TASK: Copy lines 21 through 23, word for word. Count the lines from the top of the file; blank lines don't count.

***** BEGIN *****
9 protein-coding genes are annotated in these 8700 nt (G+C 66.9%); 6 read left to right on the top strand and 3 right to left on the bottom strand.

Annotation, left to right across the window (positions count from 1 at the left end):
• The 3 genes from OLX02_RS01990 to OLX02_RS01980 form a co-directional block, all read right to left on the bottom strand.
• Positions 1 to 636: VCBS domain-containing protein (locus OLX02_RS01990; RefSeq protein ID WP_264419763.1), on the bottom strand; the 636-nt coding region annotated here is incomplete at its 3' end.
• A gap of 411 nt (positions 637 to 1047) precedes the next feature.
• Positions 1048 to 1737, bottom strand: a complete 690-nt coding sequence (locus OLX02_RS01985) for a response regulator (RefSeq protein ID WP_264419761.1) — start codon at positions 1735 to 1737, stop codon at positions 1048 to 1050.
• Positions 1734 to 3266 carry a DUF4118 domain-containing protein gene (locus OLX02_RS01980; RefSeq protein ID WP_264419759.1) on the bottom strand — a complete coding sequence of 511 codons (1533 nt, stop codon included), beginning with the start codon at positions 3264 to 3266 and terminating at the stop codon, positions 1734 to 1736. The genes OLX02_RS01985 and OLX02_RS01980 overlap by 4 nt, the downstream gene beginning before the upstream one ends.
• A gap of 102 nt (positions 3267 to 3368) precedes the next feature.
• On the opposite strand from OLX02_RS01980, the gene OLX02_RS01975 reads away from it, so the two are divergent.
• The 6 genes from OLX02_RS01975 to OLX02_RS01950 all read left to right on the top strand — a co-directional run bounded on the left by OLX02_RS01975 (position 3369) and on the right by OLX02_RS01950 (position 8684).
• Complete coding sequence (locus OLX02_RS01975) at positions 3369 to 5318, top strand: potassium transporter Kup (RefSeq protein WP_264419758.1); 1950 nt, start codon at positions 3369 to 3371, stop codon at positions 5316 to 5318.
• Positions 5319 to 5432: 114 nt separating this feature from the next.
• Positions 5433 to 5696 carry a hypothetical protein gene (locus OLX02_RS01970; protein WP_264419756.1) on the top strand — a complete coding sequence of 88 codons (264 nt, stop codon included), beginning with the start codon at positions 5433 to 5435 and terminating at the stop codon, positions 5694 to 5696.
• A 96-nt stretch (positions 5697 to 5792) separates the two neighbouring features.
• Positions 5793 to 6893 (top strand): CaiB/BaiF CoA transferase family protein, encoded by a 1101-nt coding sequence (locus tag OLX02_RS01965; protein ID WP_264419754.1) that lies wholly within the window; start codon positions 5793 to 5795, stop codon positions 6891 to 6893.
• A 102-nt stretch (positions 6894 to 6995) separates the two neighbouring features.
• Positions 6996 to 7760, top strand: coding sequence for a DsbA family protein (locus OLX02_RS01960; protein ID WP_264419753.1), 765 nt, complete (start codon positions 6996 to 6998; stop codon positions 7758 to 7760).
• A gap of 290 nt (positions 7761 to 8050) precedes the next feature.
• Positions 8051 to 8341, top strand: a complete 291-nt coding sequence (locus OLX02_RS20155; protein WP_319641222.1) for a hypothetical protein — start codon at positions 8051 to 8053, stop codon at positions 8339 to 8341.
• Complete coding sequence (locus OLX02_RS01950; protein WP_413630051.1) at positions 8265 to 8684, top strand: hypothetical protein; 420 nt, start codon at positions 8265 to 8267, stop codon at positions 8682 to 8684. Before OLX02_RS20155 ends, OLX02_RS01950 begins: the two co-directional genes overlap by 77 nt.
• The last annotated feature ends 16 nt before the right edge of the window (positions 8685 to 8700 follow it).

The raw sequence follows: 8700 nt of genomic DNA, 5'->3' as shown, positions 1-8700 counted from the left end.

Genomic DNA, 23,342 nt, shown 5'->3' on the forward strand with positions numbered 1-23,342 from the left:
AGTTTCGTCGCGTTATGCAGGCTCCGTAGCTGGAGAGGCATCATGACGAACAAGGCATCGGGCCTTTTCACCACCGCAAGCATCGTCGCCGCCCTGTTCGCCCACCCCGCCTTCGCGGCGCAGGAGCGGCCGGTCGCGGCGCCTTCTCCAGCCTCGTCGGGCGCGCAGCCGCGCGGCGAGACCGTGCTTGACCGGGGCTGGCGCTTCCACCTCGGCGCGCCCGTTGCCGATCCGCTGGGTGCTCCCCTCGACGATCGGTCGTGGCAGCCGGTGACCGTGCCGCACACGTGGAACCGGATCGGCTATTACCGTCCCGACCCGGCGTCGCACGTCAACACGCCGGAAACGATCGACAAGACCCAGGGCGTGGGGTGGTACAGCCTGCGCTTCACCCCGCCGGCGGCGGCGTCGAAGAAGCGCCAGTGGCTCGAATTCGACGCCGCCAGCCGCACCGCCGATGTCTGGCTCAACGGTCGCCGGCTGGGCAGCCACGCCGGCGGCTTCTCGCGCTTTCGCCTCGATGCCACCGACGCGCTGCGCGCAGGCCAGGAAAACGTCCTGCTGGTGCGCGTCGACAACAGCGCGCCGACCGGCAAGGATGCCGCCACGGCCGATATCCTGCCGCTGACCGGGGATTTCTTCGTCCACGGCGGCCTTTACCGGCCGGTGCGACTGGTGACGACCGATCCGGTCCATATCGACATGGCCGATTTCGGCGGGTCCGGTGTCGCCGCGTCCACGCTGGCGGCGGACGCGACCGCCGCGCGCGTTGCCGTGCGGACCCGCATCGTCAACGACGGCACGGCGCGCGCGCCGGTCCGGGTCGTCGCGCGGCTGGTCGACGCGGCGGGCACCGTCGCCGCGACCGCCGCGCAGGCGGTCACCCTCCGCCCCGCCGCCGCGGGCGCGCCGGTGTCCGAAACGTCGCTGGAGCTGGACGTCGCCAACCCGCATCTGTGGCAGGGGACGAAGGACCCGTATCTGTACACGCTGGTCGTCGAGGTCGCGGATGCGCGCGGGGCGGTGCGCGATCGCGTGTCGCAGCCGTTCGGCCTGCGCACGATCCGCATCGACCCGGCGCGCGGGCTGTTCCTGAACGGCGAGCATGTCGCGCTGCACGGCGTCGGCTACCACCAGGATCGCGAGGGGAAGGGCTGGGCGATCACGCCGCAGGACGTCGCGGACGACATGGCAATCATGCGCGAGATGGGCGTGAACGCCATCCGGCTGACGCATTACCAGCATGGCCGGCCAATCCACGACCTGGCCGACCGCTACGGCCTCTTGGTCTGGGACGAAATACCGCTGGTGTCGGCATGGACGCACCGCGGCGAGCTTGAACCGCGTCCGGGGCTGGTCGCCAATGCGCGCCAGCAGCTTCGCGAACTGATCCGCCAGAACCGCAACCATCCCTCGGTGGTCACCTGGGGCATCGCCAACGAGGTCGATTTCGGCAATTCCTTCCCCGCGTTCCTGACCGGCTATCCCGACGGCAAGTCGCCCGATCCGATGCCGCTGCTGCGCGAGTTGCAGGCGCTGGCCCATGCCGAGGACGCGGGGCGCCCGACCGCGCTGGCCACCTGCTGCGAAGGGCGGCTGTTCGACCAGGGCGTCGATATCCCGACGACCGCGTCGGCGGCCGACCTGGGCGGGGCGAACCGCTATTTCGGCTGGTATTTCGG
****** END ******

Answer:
• The last annotated feature ends 16 nt before the right edge of the window (positions 8685 to 8700 follow it).

The raw sequence follows: 8700 nt of genomic DNA, 5'->3' as shown, positions 1-8700 counted from the left end.

Genomic DNA, 23,342 nt, shown 5'->3' on the forward strand with positions numbered 1-23,342 from the left: